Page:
Muay Thai is a comprehensive workout and martial art. Unlike other popular sports, such as boxing or kickboxing, or less popular martial arts like Taekwondo, Muay Thai allows the fighters to utilize hands, shins, knees and elbows for striking. Many other martial arts focus more on specific types of striking, such as boxing’s punches or Taekwondo’s kicks. Such limitations are a handicap to someone that only practices that one style. He or she must learn to defend ALL strikes. Because Muay Thai allows for such comprehensive strikes, the fighter is able to focus more on his or her grappling and general defense. The fighter that does not train in an art with such liberties in striking, however, must also learn to strike in new ways, defend such attacks and still work on everything else the Muay Thai-trained fighter must learn.
I have played many sports and partaken in a large variety of physical activities over the years, and none of them have come close to delivering the cardiovascular conditioning that muay Thai offers. Being both aerobic and anaerobic, muay Thai places huge stress on your cardiopulmonary systems. With continued practice, your body will adapt to the demands of the sport, and improved cardiovascular performance is one of the positive consequences.
Kicking and footwork play a large role in muay Thai. One movement that is distinctive to muay thai is the roundhouse kick. Learning how to kick strengthens the musculature of the lower body. Every muscle in your lower body will benefit from practicing the various kicks and footwork drills incorporated in the sport. From muscle endurance, force production, agility, to just plain old good looking calves, muay Thai delivers.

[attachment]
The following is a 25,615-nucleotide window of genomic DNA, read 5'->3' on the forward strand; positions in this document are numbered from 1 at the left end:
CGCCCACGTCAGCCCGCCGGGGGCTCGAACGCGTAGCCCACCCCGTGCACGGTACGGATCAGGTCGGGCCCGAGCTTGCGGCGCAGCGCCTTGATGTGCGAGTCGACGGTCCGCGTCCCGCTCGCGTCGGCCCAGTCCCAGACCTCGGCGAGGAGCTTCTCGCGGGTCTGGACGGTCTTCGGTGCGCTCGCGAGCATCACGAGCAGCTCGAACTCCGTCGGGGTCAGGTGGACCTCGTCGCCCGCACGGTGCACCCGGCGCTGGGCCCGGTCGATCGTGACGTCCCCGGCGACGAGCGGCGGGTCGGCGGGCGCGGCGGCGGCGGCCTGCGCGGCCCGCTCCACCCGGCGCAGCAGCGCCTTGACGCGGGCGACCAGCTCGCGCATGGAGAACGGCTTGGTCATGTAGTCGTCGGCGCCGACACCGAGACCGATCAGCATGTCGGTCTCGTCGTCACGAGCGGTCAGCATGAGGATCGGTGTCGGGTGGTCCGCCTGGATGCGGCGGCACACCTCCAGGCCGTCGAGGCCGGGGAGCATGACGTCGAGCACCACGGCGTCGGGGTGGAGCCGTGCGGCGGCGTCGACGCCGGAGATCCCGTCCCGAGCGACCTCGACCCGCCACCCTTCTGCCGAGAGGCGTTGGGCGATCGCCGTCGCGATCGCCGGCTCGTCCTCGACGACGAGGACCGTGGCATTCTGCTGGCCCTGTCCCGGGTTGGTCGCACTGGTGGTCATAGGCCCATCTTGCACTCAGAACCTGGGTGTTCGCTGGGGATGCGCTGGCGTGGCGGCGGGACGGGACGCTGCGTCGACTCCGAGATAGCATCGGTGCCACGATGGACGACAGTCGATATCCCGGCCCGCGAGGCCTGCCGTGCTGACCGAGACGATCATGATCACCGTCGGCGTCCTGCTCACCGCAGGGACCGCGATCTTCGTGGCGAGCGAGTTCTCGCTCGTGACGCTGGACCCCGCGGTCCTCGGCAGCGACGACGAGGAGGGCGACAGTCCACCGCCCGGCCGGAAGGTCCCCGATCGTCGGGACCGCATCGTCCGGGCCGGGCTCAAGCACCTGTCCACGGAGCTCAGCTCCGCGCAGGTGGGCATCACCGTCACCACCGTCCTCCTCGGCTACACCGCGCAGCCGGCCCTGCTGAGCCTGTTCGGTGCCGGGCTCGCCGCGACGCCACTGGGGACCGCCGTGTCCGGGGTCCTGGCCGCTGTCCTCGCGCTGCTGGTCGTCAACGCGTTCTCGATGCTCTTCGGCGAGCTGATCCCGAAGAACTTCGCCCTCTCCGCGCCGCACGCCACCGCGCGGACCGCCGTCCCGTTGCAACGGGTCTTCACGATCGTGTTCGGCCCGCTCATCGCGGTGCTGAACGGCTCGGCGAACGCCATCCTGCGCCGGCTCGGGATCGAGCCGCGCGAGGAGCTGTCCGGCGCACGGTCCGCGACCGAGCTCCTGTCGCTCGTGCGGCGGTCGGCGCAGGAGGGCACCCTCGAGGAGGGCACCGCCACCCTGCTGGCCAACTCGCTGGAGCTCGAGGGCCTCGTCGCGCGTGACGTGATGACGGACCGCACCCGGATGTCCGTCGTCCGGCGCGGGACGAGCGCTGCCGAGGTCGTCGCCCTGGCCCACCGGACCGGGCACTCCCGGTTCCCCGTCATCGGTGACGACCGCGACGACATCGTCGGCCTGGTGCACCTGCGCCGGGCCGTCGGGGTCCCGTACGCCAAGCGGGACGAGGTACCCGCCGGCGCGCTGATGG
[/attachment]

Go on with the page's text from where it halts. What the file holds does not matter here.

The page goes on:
Core is not a word I like to use a lot. Generally when someone refers to their core, they’re referring to their abdominal muscles. Your core is every single muscle located on your trunk. The rotational nature of all of the movements in the sport truly does strengthen your core. Getting punched in the body will also help a little. Striking, defensive movements, and clenching will all help the muay Thai student develop a strong core.
It won’t happen overnight, but with time the kicking and kneeing movements of muay Thai promote increased hip mobility. Having healthy hips alone can save you from serious pain and numerous terrible medical conditions later in life. Just remember to do your foam rolling and stretching. Get an occasional massage and those hips of yours will feel amazing.
I personally think stress relief is the most important benefit muay Thai can provide. The majority of us accumulate a fair amount of stress during the day. Having an outlet for that stress feels fantastic and can work wonders for your mental and physical health. Let’s face it, when you’re pissed off at work or stressed about bills, hitting something just feels good. Due to the fast-paced nature of the sport, you can’t trouble yourself with worry while training. You’ll get hit in the face or mess up the drill you’re working on. Practicing a martial art allows you to focus on yourself and nothing else. I believe doing something regularly that detaches you from the daily grind helps you become a happier and more carefree individual.
I do Muay Thai because it is fun, it helps me learn to move, it gives me incentive to come to the gym, it helps me relieve stress, it gives me confidence in myself, it helps me walk tall, it gives me a reason to push through my other workouts (which I also enjoy most of the time).